Notably, many of these differences in breadth of activation for the ROIs don’t produce significant effects for linear contrasts of signal intensity. Often we fail to find clusters that differ in signal intensity, even when observing large differences in breadth of activation. The second attached slide illustrates what we have found from examining activations in these ROIs. Panel A at the top of this figure illustrates the most important case. The two conditions both activate an area significantly above baseline, each with considerable breadth of activation, but there are no differences in signal intensity between them, perhaps because of how the BOLD response gets squashed as it reaches asymptotic levels. Thus, no significant clusters emerge. What gets lost, however, is that both conditions have activated the ROI above baseline, with one condition activating it much more.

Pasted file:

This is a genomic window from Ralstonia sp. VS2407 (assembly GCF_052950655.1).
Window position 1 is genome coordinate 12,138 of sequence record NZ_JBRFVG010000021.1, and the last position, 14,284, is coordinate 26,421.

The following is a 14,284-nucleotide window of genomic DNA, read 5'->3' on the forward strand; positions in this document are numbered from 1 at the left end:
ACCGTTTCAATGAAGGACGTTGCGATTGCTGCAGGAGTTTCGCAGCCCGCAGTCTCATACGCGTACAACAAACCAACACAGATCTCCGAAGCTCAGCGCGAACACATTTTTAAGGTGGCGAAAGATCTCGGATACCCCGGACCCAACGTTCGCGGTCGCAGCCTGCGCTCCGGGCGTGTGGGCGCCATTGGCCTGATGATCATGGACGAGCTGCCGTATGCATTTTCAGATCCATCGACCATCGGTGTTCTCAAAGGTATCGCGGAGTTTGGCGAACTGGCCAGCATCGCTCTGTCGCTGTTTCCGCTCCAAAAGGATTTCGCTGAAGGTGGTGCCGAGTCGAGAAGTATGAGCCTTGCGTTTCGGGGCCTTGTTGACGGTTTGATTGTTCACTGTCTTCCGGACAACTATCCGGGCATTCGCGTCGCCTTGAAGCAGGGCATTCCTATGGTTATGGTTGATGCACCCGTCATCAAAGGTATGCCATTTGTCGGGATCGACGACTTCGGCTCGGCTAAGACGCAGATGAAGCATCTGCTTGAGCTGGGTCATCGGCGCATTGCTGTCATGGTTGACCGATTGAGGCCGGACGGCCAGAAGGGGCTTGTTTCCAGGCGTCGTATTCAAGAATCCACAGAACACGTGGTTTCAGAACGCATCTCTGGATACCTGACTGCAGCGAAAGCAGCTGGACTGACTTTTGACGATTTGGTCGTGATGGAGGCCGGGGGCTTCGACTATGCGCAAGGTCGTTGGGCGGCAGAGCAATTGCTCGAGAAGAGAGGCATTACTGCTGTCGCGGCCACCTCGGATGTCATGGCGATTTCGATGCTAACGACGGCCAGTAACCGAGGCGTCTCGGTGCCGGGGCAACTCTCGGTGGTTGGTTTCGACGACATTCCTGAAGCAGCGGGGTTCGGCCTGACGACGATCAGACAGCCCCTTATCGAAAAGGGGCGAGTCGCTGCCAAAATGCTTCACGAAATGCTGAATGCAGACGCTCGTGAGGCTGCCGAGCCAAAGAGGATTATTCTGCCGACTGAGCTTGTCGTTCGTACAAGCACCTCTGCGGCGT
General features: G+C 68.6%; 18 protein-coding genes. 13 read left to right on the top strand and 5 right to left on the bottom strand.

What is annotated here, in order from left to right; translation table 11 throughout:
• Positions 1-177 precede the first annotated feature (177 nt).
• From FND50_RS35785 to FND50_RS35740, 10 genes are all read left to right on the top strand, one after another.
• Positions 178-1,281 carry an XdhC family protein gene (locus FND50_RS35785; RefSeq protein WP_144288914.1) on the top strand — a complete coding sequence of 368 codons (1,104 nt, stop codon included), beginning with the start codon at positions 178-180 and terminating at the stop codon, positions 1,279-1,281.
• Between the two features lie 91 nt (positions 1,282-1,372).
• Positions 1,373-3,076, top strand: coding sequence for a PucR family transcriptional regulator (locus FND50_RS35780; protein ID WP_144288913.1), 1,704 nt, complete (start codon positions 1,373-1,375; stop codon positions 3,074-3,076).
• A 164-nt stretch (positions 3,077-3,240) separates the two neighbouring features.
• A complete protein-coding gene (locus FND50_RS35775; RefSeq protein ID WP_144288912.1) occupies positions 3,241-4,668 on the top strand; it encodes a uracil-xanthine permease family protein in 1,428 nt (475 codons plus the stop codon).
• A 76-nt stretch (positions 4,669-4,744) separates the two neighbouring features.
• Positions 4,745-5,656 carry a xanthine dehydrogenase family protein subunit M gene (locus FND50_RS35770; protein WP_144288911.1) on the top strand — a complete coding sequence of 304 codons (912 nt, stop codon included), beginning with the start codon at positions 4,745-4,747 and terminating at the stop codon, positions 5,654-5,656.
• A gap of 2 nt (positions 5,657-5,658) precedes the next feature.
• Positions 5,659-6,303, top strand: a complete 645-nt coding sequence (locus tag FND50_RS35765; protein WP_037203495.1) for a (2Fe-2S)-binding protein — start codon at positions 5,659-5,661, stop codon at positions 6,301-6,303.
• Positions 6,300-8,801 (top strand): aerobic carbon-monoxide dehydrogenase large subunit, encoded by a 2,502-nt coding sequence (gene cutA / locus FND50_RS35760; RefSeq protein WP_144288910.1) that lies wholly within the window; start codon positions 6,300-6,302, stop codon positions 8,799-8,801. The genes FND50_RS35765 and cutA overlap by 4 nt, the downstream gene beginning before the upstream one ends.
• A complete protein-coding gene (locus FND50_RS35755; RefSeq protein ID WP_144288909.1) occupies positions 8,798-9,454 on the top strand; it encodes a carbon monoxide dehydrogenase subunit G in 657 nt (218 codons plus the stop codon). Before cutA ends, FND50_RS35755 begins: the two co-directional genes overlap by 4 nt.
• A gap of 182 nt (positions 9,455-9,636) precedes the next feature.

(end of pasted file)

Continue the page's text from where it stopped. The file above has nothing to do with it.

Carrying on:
So, again, going back to my earlier message, what we’re looking for is a way to establish the probability of obtaining the number of total voxels that each of two conditions has activated above the active baseline in an ROI (or the number of unique voxels that the two conditions activated). If one were to assume that the two conditions didn’t actually differ, what would be the probability of seeing a given pair of voxel counts for the two conditions in the ROI.
Thanks again for your time, expertise, and patience and please let me know if you’d like any further information.